Because we serve customers in so many markets, we at SignWarehouse
get lots of interesting vinyl application questions. One we've heard more often is about a new trend called Ghost vinyl. This one had us scratching our heads. Callers were asking for transparent reflective vinyl. There's no such animal. After consulting with manufacturers and doing some research, we've got the answer. It turns out ghost vinyl isn't a new product, but a clever application of an old standard. Police departments are getting smarter about catching speeders. And they're using vinyl graphics to do it. Depending on whether you're a lead foot or an ambitious sign maker, this is either exciting or scary. Either way, you should know what 'ghost' reflective graphics are and how they work.
Policemen on the Prowl
Have you ever noticed how slowly people drive when they spot a patrol car? Like a grazing herd of gazelle who suddenly spots a prowling lion approaching the glade, the herd goes on full alert. Twitchy. Traffic slows to a crawl as drivers nervously eye their speedometers and prepare alibis. In these situations, patrol cars don't so much catch speeders as much as they influence behavior. If they want to catch speeders, they have to use stealth.
Fig 1: Nothing to see here. Ghost reflective graphics are barely visible by day.
Like the lioness hiding in the tall grass, a patrol car with ghost reflective vinyl graphics is hard to spot. Unwary lead foots may not notice that they've passed one until flashing lights fill the rear view mirror. "License and registration please".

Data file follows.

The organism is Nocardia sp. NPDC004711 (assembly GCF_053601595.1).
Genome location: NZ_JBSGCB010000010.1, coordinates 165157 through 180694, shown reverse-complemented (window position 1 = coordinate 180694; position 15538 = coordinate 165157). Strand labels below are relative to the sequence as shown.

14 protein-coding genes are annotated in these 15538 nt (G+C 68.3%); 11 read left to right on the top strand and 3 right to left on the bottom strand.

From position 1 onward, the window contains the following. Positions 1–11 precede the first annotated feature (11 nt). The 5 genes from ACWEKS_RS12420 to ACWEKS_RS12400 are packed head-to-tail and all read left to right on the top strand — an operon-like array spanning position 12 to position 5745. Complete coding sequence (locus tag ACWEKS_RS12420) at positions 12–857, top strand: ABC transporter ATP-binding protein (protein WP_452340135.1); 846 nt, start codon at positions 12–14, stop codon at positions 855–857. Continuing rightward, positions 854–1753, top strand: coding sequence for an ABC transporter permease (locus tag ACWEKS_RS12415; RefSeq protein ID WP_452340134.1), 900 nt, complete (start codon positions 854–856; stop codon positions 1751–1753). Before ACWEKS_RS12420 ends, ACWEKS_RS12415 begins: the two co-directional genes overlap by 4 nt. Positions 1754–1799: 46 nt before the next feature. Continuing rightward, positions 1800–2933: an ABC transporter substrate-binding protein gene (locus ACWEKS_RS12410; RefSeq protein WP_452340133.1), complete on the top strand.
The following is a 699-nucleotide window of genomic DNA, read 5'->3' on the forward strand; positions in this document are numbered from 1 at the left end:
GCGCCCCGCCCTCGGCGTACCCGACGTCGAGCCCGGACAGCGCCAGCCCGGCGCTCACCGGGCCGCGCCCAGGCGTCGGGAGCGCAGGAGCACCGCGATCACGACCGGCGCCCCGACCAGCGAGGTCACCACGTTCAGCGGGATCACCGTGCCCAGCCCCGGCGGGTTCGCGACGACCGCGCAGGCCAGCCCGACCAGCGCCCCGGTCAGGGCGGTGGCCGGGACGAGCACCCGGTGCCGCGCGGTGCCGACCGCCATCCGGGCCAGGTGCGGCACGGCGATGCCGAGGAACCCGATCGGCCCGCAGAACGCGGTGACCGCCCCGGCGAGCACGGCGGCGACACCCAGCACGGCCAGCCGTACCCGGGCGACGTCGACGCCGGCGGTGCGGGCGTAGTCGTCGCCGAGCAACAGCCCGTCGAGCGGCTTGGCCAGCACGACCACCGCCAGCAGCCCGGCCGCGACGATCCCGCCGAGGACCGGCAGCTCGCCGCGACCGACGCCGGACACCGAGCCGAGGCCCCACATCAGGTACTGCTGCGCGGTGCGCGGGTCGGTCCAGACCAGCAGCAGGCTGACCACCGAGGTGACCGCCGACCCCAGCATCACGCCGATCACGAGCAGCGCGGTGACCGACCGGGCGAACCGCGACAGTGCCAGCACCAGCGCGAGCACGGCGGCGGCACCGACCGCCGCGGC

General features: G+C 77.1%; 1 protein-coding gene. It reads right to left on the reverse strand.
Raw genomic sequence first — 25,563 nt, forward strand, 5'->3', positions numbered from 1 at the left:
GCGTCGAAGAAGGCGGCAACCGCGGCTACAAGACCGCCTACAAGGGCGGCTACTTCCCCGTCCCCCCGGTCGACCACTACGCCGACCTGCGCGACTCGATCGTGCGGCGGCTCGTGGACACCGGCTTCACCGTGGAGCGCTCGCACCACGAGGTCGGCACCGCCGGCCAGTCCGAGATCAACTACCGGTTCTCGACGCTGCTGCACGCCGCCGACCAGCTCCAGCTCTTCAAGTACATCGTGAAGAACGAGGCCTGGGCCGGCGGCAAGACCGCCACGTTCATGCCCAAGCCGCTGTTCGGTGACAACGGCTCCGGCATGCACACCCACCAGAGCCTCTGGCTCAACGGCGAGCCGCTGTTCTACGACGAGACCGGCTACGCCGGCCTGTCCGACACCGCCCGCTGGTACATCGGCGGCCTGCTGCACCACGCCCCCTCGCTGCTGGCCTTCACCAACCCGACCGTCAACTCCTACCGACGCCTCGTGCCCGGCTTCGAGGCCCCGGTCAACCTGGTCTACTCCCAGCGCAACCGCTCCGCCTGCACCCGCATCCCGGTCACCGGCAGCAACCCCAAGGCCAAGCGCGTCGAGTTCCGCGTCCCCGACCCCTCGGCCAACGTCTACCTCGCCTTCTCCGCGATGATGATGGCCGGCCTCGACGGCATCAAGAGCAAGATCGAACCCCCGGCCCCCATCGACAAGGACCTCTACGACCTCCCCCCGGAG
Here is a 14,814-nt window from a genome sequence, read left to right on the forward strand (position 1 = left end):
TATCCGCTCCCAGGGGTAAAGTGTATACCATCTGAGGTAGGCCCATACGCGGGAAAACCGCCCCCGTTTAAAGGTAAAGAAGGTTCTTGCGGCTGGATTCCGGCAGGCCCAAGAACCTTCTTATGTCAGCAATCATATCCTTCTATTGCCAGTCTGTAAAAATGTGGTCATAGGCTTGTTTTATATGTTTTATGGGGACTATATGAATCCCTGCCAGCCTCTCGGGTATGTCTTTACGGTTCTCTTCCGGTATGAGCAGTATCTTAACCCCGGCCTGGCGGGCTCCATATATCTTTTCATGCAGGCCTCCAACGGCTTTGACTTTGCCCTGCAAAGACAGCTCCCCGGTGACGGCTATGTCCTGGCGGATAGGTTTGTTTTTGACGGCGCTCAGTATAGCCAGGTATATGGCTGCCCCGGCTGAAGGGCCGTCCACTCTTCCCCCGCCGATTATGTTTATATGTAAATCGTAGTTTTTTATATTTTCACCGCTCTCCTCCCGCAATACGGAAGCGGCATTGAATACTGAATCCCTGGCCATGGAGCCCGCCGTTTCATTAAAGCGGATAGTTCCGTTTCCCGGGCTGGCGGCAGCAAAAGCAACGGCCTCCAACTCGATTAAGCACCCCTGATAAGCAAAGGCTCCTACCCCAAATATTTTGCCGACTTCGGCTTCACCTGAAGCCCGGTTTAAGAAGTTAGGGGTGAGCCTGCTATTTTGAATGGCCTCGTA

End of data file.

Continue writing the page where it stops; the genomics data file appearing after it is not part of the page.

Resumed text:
The Ghost and the Darkness
So how does this stealthy stuff work? It's quite simple really. Ghost reflective is an effect achieved by reversing the basic principles of graphic design. Normally we build graphics with contrasting colors and values to make them more visible, more legible. This is especially true of automotive graphics because motorists have only a few seconds to read signage on another vehicle. Johnny Law is doing the opposite.
Fig 2: Busted! At night, the graphics work like standard police cruiser markings.
They apply white reflective vinyl on white patrol cars, black on black, etc. That's why it's called ghost vinyl. You can see it in broad daylight if you look carefully (Fig 1), but it's fully functional at night because it reflects light like standard police car livery (Fig 2) . If you see this as a business opportunity, your next question might be 'which reflective vinyl is best for this application?' There isn't any special vinyl with stealthy glass beads in it. Just use a conformable reflective sheeting approved for fleet graphics and match the film color with the paint. EnduraLITE 48000
would work well, as would ORALITE 5600
. To ensure a successful installation, follow industry guidelines. You can find those here
. And think outside the paddy wagon. In a market where luxury car owners are opting for matte vinyl paint replacement wraps, it's not hard to envision a consumer market for ghost reflective vinyl graphics. Perhaps we'll see some custom 'ghost' reflective graphics at the next SEMA show. In the meantime, if you're a lead foot, you've been warned. You may not see him until he's got your number. But if you're a sign maker looking for new opportunities with local municipalities, ghost reflective is good news. You might want to apply some to your shop truck, take a drive down to City Hall and drum up some business. Just don't drive too fast. WWW.SignWarehouse.com